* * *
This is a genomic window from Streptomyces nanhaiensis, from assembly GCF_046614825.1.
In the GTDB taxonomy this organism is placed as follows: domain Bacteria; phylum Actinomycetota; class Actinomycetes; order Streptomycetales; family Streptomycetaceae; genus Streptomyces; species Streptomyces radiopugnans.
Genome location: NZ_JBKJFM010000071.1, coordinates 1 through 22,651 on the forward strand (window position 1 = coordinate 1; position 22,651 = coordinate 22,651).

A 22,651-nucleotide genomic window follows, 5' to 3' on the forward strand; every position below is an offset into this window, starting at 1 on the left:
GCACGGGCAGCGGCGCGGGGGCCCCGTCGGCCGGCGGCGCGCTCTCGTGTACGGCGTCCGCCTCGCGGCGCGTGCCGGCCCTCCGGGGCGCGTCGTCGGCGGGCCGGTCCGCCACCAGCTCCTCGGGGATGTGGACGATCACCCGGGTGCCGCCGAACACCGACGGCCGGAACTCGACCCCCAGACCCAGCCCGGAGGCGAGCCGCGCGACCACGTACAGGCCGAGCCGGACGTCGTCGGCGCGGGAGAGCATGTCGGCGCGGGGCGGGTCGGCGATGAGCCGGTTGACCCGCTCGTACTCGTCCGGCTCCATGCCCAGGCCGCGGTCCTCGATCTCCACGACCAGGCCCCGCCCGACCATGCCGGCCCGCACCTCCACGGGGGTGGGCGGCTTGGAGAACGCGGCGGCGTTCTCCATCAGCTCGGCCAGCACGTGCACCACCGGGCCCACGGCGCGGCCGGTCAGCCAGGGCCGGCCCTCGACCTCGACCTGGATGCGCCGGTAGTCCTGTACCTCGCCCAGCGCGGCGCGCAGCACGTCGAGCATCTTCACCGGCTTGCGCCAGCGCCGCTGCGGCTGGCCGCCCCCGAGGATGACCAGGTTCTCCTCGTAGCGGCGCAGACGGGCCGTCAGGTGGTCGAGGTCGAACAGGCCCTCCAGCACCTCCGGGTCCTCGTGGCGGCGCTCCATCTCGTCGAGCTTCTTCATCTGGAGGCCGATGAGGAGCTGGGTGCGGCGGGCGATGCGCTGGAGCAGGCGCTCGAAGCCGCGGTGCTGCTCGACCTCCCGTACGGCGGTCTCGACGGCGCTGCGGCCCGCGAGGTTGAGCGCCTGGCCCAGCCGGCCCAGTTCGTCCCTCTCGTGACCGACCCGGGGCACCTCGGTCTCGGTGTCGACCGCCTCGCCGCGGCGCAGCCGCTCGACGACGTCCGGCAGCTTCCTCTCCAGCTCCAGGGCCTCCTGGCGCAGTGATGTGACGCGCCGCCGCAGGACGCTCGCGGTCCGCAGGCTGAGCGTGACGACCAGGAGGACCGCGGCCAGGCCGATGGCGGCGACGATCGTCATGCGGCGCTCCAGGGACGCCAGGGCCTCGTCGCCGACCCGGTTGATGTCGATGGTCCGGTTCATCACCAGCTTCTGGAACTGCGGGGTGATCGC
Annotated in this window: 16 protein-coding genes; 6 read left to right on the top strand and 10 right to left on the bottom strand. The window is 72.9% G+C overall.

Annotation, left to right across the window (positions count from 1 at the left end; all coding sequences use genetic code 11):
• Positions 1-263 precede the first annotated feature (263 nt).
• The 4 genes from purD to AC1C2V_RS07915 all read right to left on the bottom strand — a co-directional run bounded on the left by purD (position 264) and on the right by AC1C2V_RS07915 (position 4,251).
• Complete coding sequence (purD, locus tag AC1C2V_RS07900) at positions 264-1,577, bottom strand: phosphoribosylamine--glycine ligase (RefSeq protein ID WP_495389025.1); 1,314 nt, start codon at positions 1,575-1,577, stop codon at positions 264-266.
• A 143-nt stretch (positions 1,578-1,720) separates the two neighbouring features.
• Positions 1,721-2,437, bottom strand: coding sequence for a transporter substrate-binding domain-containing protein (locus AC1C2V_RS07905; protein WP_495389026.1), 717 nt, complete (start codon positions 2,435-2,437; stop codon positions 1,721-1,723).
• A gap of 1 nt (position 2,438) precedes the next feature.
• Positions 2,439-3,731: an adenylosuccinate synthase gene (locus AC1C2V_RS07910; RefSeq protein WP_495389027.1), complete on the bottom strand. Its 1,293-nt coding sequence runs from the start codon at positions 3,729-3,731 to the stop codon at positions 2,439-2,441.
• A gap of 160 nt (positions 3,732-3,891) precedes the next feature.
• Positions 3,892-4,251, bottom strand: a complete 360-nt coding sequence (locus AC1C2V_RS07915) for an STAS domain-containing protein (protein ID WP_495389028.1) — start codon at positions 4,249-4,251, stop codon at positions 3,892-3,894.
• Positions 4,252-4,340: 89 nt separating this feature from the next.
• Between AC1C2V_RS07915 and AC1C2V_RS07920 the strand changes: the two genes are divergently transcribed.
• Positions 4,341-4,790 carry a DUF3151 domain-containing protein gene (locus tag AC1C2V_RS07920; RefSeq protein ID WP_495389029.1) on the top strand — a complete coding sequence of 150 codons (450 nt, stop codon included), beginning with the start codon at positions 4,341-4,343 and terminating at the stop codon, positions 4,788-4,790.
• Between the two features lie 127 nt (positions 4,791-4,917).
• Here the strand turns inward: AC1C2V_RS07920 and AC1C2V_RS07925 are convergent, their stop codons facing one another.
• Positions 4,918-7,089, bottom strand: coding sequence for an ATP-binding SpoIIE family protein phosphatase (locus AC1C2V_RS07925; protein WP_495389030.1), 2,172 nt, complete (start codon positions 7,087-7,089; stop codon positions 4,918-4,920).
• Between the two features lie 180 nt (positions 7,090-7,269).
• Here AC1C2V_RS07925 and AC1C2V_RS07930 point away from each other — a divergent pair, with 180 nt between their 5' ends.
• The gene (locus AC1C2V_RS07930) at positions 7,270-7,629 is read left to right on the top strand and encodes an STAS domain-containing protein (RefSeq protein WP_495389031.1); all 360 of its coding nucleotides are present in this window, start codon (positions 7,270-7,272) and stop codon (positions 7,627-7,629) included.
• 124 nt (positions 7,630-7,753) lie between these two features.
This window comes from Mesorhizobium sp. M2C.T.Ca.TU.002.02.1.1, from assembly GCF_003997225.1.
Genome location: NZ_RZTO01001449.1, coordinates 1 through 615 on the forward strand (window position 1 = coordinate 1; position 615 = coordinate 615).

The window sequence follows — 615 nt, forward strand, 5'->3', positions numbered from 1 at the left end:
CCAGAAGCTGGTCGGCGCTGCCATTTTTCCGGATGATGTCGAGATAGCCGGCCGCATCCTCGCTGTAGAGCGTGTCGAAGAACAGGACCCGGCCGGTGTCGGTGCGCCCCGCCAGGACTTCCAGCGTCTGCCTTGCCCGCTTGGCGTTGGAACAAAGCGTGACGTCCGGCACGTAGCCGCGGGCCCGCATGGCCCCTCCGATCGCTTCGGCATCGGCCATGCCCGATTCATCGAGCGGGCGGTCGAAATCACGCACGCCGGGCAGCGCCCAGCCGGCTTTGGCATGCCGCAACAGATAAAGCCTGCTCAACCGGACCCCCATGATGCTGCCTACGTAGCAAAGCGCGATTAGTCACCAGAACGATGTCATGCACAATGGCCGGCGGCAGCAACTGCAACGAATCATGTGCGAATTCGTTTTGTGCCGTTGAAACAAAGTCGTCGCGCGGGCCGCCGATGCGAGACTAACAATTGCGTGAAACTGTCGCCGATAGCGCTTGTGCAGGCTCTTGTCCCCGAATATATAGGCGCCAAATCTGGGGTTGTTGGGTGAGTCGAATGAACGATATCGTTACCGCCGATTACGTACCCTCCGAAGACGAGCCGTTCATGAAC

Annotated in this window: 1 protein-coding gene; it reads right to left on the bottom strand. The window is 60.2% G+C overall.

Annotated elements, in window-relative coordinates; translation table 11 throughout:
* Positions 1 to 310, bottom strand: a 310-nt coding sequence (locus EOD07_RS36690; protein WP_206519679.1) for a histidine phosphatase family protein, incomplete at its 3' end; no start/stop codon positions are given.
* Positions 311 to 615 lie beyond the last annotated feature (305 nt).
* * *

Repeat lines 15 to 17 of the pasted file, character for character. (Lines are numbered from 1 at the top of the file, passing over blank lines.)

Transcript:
• A gap of 160 nt (positions 3,732-3,891) precedes the next feature.
• Positions 3,892-4,251, bottom strand: a complete 360-nt coding sequence (locus AC1C2V_RS07915) for an STAS domain-containing protein (protein ID WP_495389028.1) — start codon at positions 4,249-4,251, stop codon at positions 3,892-3,894.
• Positions 4,252-4,340: 89 nt separating this feature from the next.